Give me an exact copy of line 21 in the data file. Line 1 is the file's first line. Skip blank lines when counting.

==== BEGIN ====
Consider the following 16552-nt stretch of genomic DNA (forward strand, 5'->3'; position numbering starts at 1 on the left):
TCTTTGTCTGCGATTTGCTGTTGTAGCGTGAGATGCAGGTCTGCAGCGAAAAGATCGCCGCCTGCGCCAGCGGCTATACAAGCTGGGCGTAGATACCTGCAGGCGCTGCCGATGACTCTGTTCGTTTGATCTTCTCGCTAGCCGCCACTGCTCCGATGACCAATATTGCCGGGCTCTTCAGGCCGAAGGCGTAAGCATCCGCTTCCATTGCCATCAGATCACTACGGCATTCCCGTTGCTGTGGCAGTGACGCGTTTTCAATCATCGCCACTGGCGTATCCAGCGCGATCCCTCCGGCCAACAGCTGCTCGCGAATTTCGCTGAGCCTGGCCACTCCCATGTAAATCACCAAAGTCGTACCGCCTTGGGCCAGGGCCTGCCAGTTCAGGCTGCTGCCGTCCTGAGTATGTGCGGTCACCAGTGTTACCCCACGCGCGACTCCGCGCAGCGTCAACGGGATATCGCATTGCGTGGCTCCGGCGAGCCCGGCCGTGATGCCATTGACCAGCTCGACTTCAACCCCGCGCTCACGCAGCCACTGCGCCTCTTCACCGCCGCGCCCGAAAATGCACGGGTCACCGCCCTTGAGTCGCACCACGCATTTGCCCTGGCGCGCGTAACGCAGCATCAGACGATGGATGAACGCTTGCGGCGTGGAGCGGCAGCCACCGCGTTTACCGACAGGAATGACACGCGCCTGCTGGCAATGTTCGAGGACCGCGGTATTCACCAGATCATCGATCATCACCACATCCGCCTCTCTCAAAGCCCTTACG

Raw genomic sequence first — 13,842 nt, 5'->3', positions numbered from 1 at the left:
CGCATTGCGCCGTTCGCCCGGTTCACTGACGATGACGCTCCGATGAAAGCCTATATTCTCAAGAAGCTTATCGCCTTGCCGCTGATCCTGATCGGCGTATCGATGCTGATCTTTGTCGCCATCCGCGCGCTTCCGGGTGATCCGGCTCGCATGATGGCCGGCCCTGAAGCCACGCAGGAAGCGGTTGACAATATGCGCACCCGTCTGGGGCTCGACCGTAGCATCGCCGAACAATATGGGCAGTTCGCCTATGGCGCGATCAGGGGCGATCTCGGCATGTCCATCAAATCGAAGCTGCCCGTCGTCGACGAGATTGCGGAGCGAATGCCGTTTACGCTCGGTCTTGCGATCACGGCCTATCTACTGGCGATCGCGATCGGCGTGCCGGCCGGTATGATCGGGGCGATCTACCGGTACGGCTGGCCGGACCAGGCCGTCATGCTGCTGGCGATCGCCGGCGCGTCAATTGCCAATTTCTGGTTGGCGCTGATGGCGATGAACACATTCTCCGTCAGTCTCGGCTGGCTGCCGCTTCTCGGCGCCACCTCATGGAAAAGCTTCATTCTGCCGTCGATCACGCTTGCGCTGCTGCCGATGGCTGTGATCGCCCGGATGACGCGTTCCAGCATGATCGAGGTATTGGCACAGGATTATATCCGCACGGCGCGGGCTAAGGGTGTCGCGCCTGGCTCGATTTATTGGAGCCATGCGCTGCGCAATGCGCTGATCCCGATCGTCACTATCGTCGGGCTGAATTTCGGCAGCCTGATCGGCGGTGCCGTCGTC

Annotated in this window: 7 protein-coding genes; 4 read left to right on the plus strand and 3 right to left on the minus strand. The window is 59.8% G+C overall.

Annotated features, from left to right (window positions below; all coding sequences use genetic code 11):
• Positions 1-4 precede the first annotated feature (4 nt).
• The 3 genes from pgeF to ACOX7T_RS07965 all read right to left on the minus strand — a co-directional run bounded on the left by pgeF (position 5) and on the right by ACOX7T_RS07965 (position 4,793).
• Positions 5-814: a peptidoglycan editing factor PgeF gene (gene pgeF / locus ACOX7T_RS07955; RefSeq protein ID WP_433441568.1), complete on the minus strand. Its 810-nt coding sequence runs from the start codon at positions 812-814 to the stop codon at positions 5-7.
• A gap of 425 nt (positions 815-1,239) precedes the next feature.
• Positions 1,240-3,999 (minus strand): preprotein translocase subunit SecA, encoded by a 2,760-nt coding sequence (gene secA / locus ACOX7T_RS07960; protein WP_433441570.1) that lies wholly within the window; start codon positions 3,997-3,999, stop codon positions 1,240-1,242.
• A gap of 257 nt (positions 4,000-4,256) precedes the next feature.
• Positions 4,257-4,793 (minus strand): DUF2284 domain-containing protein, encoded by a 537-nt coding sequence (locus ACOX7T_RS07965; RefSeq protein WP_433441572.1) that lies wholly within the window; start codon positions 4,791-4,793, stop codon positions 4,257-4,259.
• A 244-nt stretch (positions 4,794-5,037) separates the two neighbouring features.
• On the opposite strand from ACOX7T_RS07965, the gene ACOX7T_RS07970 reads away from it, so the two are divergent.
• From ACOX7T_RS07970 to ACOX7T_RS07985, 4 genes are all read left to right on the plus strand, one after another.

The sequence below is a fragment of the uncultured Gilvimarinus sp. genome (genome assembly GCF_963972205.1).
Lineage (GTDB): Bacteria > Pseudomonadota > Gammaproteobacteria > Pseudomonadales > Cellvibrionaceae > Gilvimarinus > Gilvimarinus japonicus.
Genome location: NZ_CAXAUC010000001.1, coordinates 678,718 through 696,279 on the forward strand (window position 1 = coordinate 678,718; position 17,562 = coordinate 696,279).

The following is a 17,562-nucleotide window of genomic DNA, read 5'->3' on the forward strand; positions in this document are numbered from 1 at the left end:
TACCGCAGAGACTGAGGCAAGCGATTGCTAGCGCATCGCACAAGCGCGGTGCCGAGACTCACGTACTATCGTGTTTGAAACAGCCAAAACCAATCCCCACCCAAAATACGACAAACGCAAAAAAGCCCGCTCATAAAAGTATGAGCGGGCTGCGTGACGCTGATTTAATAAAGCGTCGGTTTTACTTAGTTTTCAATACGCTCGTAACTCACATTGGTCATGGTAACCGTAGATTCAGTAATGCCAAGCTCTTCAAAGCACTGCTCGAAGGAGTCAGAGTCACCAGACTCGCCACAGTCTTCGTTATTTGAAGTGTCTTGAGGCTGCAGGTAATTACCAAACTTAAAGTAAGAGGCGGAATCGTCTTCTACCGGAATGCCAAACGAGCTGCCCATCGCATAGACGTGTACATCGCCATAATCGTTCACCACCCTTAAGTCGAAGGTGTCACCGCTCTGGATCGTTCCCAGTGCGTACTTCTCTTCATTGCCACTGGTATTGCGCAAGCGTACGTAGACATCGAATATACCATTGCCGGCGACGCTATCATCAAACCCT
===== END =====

TACCGCAGAGACTGAGGCAAGCGATTGCTAGCGCATCGCACAAGCGCGGTGCCGAGACTCACGTACTATCGTGTTTGAAACAGCCAAAACCAATCCCCACCCAAAATACGACAAACGCAAAAAAGCCCGCTCATAAAAGTATGAGCGGGCTGCGTGACGCTGATTTAATAAAGCGTCGGTTTTACTTAGTTTTCAATACGCTCGTAACTCACATTGGTCATGGTAACCGTAGATTCAGTAATGCCAAGCTCTTCAAAGCACTGCTCGAAGGAGTCAGAGTCACCAGACTCGCCACAGTCTTCGTTATTTGAAGTGTCTTGAGGCTGCAGGTAATTACCAAACTTAAAGTAAGAGGCGGAATCGTCTTCTACCGGAATGCCAAACGAGCTGCCCATCGCATAGACGTGTACATCGCCATAATCGTTCACCACCCTTAAGTCGAAGGTGTCACCGCTCTGGATCGTTCCCAGTGCGTACTTCTCTTCATTGCCACTGGTATTGCGCAAGCGTACGTAGACATCGAATATACCATTGCCGGCGACGCTATCATCAAACCCT